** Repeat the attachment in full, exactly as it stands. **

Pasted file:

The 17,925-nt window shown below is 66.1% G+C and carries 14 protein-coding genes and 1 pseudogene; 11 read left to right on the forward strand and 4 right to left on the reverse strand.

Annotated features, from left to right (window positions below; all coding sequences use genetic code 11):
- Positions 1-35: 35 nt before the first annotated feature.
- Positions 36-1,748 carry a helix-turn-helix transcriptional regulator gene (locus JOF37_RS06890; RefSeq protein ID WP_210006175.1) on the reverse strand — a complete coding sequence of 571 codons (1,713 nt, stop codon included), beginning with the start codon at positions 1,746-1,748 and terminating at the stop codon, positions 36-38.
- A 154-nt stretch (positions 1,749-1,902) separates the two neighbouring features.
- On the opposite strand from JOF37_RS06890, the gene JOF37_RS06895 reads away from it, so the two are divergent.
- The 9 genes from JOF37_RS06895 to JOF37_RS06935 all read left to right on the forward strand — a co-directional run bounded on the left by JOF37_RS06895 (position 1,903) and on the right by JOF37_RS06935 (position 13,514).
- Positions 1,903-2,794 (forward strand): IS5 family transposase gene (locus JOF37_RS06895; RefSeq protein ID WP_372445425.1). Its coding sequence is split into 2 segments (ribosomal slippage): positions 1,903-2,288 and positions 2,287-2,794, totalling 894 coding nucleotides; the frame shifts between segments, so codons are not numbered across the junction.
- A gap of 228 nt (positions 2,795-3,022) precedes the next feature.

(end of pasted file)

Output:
The 17,925-nt window shown below is 66.1% G+C and carries 14 protein-coding genes and 1 pseudogene; 11 read left to right on the forward strand and 4 right to left on the reverse strand.

Annotated features, from left to right (window positions below; all coding sequences use genetic code 11):
- Positions 1-35: 35 nt before the first annotated feature.
- Positions 36-1,748 carry a helix-turn-helix transcriptional regulator gene (locus JOF37_RS06890; RefSeq protein ID WP_210006175.1) on the reverse strand — a complete coding sequence of 571 codons (1,713 nt, stop codon included), beginning with the start codon at positions 1,746-1,748 and terminating at the stop codon, positions 36-38.
- A 154-nt stretch (positions 1,749-1,902) separates the two neighbouring features.
- On the opposite strand from JOF37_RS06890, the gene JOF37_RS06895 reads away from it, so the two are divergent.
- The 9 genes from JOF37_RS06895 to JOF37_RS06935 all read left to right on the forward strand — a co-directional run bounded on the left by JOF37_RS06895 (position 1,903) and on the right by JOF37_RS06935 (position 13,514).
- Positions 1,903-2,794 (forward strand): IS5 family transposase gene (locus JOF37_RS06895; RefSeq protein ID WP_372445425.1). Its coding sequence is split into 2 segments (ribosomal slippage): positions 1,903-2,288 and positions 2,287-2,794, totalling 894 coding nucleotides; the frame shifts between segments, so codons are not numbered across the junction.
- A gap of 228 nt (positions 2,795-3,022) precedes the next feature.